We may not have tasted the potato soup, but we certainly sampled our fair share from the menu. To start, we had the trio of dips. A blue pot of deep fried mountain bread was a welcome alternative to bread or crackers. They were thin and crispy without being too brittle or oily. In fact, they were so delicious we ordered a second helping. The colourful dips were to die for. There was a sweet beetroot dip, a herbed pesto made from herbs picked from Raeshaws’ garden, and – my favourite – a honey carrot dip made from a cream cheese base. You could really taste the honey. Hopefully if you order the dips in the future you get to try it, but according to the menu, they change “depending on what is in the garden.” 

The bangers and mash went down a treat. Two fat sausages made from Raeshaws’ own pigs arrived sitting on top of a creamy potato mash like two gluttons on a throne. Swimming in thick gravy and complemented with fresh peas, caramelised onion and mustard, they were arguably the best sausages I have tasted. Full of flavour, the perfect amount of seasoning, free from fat: if they weren’t perfect they were certainly the closest thing to it. 

Maintaining the pristine standard was the Raeshaws burger. I must commend the way it was presented open on the plate, revealing the components within. On top of the bread roll from Tony Whitty’s bakery (he’s part of the family, of course) was the juicy beef patty from the local Rosedale butcher, Raeshaws’ own bacon and tomato relish, caramelised onion, lettuce, freshly sliced tomato, melted cheese and a perfectly fried egg. Let’s just say the eleven-year-old rated it “extremely delicious” (I just asked him) and devoured the entire meal.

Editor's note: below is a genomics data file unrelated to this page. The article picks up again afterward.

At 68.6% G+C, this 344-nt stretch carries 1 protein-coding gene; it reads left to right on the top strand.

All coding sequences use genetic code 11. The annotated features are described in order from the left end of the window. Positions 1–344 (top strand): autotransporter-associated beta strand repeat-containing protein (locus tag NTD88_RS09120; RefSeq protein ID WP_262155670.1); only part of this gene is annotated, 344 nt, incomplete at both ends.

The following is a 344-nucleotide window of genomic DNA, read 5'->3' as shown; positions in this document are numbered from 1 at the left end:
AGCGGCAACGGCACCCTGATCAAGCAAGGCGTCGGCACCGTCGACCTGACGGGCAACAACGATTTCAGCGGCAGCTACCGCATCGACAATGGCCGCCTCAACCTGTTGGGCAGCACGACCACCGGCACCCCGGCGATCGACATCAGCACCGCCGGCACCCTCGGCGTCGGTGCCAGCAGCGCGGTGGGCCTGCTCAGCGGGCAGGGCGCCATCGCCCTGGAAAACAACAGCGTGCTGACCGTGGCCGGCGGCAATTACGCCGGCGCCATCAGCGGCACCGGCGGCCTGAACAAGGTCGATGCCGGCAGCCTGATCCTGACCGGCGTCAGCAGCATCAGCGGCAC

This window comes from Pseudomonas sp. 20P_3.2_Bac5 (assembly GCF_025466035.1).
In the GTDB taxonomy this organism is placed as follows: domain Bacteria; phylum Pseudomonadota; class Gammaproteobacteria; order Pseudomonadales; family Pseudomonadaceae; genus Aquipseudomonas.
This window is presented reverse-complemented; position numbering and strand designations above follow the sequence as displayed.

I drooled over my ploughman’s platter for two reasons: I couldn’t help it and I wan’t to put everyone else off trying it. It arrived on a wooden board with soldiers of fresh bread, a shot glass of olives and a china spoon of Asian chicken salad. Among the selection of cheeses was an ashed goat from Milawa, a pungent blue and buttery brie from Torrago and a sharp Mafra cheddar. If I had to pick my favourite component on the smorgasbord of mini mouth orgasms, it would have to be the Raeshaw pork rillette with the tiara of drunken dates. Or maybe the mouth watering, chunky chorizo, resting in garlic aioli? Or the thin and salty prosciutto? Or perhaps the thick ham, straight off the bone? (Would you believe I didn’t eat pork once upon a time?) But it doesn’t stop there: there was also a homemade relish, rocket, blueberries, raspberries and strawberries straight from the garden.